This article was contributed to us by Julia Chan. Information and views shared in this article are based on her own personal experience.
When my child was diagnosed with Autism Spectrum Disorder, we made the decision to enrol him in an Early Intervention Programme For Infants & Children (EIPIC) so he could undergo a tailored programme and have the space and support to develop his skills and cope with his developmental challenges.
Here’s an overview of EIPIC and the various fees and financial schemes available to help parents.
What Is Early Intervention Programme For Infants & Children (EIPIC)?
EIPIC seeks to equip infants and young children who have developmental needs with improved motor, communication, social, self-help and cognitive skills.
There are 10 government-funded EIPIC centres that offer the programme, consisting of activities, therapy and educational support services meant to maximise the child’s developmental growth potential and reduce the development of secondary disabilities.
Referrals to enrol in an EIPIC programme is done by SG Enable. Applicants need to be Singapore Citizens or Permanent Residents 6 years old or below and recommended for EIPIC by a doctor from the Child Development Unit (CDU) at KK Women’s and Children’s Hospital, National University Hospital, Singapore General Hospital, or a private paediatrician.
Summary of early intervention programmes. (Source: MSF)
Financial Assistance For Families With Special Needs Children
From 1 April 2019, EIPIC fee caps will be lowered. This will remove a huge financial burden from families, since in the past, our EIPIC fees came up to over $19,000 even after government subsidies.
In January this year, the Ministry of Social and Family Development (MSF) announced enhancements to improve early intervention support for children with developmental needs. As part of these improvements, two new programmes will be rolled out in phases from July 2019 onwards.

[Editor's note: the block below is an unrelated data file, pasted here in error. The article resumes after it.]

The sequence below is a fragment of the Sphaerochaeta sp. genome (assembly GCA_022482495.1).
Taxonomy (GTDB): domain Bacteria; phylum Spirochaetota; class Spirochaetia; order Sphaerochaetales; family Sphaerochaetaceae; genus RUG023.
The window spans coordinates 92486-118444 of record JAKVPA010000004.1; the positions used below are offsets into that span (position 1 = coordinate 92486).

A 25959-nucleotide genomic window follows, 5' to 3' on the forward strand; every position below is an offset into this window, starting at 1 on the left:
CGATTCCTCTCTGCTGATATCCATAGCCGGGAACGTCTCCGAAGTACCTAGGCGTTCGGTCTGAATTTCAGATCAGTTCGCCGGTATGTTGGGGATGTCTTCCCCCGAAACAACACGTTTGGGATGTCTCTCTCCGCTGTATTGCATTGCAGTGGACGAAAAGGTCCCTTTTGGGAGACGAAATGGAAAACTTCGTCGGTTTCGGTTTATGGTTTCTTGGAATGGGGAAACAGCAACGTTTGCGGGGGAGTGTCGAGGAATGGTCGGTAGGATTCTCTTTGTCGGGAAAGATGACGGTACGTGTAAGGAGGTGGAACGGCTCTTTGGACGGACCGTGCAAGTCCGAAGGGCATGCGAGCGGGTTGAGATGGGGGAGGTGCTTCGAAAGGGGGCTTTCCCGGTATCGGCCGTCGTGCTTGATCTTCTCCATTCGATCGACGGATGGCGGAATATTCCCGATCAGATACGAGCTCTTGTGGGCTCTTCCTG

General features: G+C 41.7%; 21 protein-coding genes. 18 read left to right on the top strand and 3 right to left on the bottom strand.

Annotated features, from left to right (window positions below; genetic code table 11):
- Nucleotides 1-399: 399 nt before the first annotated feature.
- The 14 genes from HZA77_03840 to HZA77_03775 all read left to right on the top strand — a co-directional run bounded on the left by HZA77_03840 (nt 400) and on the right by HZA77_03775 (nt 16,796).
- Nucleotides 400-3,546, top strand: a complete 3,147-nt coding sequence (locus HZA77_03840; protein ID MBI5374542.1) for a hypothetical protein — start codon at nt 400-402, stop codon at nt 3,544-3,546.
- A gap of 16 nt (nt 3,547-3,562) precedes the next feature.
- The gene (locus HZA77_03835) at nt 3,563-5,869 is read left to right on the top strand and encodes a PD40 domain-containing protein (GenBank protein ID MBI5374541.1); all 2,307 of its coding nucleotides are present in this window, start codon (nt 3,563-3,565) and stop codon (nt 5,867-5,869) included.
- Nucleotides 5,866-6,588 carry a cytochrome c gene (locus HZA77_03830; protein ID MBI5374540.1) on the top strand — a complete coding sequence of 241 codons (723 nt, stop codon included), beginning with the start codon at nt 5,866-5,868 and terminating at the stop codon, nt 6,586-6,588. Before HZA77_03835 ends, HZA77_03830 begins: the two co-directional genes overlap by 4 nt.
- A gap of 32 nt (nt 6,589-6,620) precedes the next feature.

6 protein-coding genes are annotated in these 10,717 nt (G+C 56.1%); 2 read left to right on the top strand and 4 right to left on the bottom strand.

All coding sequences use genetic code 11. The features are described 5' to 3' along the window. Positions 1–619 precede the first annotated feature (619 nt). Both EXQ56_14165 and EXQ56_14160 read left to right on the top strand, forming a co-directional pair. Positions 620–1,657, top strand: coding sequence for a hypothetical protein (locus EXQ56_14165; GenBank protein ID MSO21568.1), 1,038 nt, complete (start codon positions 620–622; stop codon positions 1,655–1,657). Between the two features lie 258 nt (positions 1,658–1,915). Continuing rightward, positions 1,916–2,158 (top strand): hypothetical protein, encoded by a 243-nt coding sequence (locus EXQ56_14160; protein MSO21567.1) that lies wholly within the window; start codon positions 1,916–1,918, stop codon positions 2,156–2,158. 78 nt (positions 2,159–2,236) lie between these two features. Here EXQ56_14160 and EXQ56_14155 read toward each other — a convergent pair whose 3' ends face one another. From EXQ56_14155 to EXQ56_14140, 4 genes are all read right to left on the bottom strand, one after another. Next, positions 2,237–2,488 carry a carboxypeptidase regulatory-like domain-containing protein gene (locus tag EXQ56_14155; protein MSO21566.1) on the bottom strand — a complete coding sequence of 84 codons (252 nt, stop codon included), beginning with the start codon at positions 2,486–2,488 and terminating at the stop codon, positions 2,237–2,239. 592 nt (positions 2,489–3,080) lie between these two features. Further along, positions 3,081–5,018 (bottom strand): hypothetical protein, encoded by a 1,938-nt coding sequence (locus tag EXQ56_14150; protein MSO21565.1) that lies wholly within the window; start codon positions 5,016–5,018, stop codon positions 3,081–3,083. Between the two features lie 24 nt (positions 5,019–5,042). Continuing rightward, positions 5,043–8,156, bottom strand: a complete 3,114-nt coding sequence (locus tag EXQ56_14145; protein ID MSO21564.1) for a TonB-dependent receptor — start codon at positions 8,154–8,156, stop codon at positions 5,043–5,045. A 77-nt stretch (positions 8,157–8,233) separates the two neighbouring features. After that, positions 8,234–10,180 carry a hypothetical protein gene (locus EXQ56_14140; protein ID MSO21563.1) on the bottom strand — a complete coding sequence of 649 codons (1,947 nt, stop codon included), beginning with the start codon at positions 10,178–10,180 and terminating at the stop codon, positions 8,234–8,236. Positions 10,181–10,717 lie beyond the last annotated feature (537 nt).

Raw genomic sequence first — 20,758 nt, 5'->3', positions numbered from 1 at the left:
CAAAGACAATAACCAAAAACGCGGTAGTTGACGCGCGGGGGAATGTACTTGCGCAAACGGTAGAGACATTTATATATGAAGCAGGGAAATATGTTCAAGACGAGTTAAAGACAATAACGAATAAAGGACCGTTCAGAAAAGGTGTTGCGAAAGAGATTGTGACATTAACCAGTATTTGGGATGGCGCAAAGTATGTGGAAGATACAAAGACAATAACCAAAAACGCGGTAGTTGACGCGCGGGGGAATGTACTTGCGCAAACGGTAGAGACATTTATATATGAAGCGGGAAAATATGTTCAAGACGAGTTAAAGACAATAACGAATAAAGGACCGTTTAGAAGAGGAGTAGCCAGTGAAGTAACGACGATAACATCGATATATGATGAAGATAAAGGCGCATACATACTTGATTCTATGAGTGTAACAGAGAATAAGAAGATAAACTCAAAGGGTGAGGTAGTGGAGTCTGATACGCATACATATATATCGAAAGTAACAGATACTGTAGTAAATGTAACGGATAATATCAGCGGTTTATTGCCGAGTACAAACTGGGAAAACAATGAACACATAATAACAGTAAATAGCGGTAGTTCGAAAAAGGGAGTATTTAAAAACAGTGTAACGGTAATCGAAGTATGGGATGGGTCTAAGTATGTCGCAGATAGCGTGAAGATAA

EIPIC Under-2s Programme: Caregivers and parents will be taught intervention strategies (e.g. how to feed and dress their child, communication using flashcards or visual cues etc) to help them reach developmental milestones.
Developmental Support Plus (DS Plus): Children who have made sufficient progress under the EIPIC will be able to receive intervention while attending mainstream preschools and be equipped with skills in a larger class setting.
In the recent Budget 2019, the government also announced that it will provide greater support and recognition to working mothers with handicapped and unmarried dependent children by allowing them to claim Grandparent Caregiver Relief regardless of the child’s age (instead of a maximum of 12 years old now), if they have met all other conditions. This will take effect from YA 2020, and applies to income earned in 2019.
Since different EIPIC centres run their own intervention classes, I’ll be sharing my experience with the WeCAN Early Intervention Programme run by the Autism Resource Centre (ARC). WeCAN’s website gives an overview of the intervention journey that students and their parents go through to prepare them for a mainstream primary school, special education school or a privately-run programme.
The Nursery Year: Understanding Our Child’s Learning Profile
After being placed on a waitlist with an expected 6 to 18 month wait, we were fortunate that ARC had an opening for my son in the last term of his Nursery year.
Structure: He was placed in a small private class of just two students with a permanent teacher, supported by a supervisor who would make her rounds through various classes.
Small class learning with parent support (Source: WeCAN EIP)
Classes were four times a week on weekdays, for an hour and a half each. Sometimes parents get to participate in class or observe from another room. In this small classroom setting, his teacher would assess his learning profile and set learning goals.